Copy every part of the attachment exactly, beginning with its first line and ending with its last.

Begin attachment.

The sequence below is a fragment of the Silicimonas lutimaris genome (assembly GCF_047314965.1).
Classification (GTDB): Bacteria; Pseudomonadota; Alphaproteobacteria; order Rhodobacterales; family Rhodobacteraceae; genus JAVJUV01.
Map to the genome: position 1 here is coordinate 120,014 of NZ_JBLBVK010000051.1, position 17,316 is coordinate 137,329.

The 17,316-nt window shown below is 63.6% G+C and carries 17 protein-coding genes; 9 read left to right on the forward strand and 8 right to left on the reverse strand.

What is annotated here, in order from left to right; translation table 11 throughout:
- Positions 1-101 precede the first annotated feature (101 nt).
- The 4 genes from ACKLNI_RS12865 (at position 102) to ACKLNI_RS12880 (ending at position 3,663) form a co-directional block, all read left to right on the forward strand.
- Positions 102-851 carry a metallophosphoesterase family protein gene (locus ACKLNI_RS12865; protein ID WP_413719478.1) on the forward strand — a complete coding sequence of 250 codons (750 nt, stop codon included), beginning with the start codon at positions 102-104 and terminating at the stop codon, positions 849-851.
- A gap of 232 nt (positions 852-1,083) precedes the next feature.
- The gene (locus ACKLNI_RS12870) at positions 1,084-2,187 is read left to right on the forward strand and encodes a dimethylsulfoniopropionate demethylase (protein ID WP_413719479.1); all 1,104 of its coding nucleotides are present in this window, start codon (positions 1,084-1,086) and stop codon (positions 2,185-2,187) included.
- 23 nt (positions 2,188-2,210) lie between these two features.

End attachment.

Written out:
The sequence below is a fragment of the Silicimonas lutimaris genome (assembly GCF_047314965.1).
Classification (GTDB): Bacteria; Pseudomonadota; Alphaproteobacteria; order Rhodobacterales; family Rhodobacteraceae; genus JAVJUV01.
Map to the genome: position 1 here is coordinate 120,014 of NZ_JBLBVK010000051.1, position 17,316 is coordinate 137,329.

The 17,316-nt window shown below is 63.6% G+C and carries 17 protein-coding genes; 9 read left to right on the forward strand and 8 right to left on the reverse strand.

What is annotated here, in order from left to right; translation table 11 throughout:
- Positions 1-101 precede the first annotated feature (101 nt).
- The 4 genes from ACKLNI_RS12865 (at position 102) to ACKLNI_RS12880 (ending at position 3,663) form a co-directional block, all read left to right on the forward strand.
- Positions 102-851 carry a metallophosphoesterase family protein gene (locus ACKLNI_RS12865; protein ID WP_413719478.1) on the forward strand — a complete coding sequence of 250 codons (750 nt, stop codon included), beginning with the start codon at positions 102-104 and terminating at the stop codon, positions 849-851.
- A gap of 232 nt (positions 852-1,083) precedes the next feature.
- The gene (locus ACKLNI_RS12870) at positions 1,084-2,187 is read left to right on the forward strand and encodes a dimethylsulfoniopropionate demethylase (protein ID WP_413719479.1); all 1,104 of its coding nucleotides are present in this window, start codon (positions 1,084-1,086) and stop codon (positions 2,185-2,187) included.
- 23 nt (positions 2,188-2,210) lie between these two features.